Clay Technology February 2018

For this issue, we not only looked to the future, but also recalled the proceedings of ClayTech UK 2017. Editor Ines Nastali attended the event and was pleased to hear that the speakers and presenters didn’t shy away from acknowledging problems they face and challenges they anticipate in future and how they plan to resolve these. 

Their concerns mirror on-going research and debates in the construction industry. For example, the brick industry needs to reduce its carbon emissions. News Editor Khai Trung Le has looked at research underway to detect harmful brick manufacture in Bangladesh using satellite imagery to locate sites. 

So while work is underway to improve the environmental footprint of the industry and find places of wrongdoing and bad practice, attendees at ClayTech UK 2017 also debated the use of technology in construction in general.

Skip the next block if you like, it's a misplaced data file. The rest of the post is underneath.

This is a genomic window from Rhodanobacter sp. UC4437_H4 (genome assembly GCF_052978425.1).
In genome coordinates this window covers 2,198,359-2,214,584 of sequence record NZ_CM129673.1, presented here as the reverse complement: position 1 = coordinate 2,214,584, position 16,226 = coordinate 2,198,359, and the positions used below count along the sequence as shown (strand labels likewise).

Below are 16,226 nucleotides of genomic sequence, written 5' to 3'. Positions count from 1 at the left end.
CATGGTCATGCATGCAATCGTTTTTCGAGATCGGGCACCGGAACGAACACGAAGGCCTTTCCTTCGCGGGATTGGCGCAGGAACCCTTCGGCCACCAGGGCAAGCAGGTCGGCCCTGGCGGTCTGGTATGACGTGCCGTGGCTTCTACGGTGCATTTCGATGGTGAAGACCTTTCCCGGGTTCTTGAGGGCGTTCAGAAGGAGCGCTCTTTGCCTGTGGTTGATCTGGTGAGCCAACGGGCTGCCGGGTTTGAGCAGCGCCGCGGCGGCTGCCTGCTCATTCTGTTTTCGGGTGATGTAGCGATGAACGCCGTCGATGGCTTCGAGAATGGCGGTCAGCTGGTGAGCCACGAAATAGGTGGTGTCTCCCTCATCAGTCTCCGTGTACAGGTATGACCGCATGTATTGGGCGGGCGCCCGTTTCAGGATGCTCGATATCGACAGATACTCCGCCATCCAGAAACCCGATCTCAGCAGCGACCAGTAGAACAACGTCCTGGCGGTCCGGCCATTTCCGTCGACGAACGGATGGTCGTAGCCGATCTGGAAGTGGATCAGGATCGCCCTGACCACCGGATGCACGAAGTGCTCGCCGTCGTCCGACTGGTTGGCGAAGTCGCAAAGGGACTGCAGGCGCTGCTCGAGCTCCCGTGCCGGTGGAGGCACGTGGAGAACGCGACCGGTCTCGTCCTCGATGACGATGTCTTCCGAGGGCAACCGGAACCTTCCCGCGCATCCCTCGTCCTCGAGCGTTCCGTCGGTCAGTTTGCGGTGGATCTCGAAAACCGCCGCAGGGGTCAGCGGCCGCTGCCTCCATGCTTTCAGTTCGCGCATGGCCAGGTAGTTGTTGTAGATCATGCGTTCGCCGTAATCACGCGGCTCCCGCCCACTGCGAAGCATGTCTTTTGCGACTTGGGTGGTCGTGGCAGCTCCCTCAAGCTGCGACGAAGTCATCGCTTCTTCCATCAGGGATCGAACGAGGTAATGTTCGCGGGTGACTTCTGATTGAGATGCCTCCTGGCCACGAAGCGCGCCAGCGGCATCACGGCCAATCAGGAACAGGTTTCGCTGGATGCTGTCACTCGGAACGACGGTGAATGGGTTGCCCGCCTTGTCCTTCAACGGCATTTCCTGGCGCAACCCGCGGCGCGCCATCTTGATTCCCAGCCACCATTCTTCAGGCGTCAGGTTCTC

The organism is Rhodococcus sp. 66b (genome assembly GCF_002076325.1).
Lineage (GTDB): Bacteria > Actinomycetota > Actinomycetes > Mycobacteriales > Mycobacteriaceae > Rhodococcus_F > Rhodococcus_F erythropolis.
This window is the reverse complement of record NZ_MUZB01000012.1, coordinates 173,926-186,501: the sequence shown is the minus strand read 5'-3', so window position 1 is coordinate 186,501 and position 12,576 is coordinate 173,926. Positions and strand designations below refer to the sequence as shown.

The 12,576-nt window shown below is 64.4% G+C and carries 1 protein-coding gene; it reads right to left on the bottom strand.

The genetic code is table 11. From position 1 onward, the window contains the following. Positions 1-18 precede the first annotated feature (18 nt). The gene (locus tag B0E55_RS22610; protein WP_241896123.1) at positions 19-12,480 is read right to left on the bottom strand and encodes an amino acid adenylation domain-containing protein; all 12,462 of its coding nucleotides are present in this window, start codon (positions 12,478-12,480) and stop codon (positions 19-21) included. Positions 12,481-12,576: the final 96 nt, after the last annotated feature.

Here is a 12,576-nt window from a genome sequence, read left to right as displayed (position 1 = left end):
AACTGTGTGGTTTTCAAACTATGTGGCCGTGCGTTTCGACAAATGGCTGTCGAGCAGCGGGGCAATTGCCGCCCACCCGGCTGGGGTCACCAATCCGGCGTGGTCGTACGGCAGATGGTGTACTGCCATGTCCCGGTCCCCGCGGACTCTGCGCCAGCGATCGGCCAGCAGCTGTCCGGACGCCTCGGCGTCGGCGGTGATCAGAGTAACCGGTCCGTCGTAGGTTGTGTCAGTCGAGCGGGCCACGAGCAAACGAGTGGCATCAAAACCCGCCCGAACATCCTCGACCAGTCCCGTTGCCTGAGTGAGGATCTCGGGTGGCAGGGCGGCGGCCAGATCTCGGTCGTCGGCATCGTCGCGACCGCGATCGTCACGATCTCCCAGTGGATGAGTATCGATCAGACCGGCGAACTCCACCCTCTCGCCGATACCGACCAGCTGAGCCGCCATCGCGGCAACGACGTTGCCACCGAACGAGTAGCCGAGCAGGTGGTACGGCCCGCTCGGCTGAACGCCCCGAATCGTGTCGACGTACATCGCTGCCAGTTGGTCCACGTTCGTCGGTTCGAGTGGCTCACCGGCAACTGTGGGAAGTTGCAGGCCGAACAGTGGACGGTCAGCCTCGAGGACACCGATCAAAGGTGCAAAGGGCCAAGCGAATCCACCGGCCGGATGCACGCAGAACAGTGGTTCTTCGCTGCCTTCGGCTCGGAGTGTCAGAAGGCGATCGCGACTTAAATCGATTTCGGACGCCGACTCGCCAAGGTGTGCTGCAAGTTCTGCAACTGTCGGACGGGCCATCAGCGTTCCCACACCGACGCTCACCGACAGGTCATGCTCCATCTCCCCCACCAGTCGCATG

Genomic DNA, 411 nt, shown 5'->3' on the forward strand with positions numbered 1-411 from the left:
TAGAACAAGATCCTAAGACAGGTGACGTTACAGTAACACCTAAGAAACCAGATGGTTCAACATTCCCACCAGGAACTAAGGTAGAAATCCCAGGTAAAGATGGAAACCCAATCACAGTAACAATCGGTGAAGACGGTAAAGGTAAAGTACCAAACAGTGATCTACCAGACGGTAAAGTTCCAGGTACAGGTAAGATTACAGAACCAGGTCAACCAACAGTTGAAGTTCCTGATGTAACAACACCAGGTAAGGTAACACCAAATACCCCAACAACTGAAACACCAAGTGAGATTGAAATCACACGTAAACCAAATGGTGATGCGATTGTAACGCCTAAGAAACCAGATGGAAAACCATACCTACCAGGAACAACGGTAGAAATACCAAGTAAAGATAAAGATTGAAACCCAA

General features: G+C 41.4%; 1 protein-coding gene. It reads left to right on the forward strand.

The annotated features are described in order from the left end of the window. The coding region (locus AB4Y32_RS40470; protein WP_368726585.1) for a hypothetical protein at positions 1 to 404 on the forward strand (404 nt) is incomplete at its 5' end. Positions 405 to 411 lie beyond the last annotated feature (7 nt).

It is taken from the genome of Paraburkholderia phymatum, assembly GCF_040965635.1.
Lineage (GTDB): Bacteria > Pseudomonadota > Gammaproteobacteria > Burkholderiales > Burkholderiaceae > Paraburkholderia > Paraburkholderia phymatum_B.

Khai Trung Le has also looked at claims over the last two years that the sector needs to radically modernise or face decline. ‘In a 2016 index from the McKinsey Global Institute, construction was among the least digitised industries, with only agriculture and hunting ranking lower,’ he writes.

This fits in with what a team of researchers at Loughborough University has found. While the use of nanotechnology is welcomed as improvement in other industries, construction applications are not as widespread because, for example, the use of carbon nanotubes in concrete could have similar health side effects as asbestos. Turns out, as Staff Writer Ellis Davies writes, ‘there are very few cases of this being used in the real world. Most of it is in development’. 

There is movement in the industry. Do get in touch and let us know how you tackle the above challenges in your work.


News this issue:


A nano risk

Economic digest

Heal the Earth via the heavens

Learning from nature

The modern quandary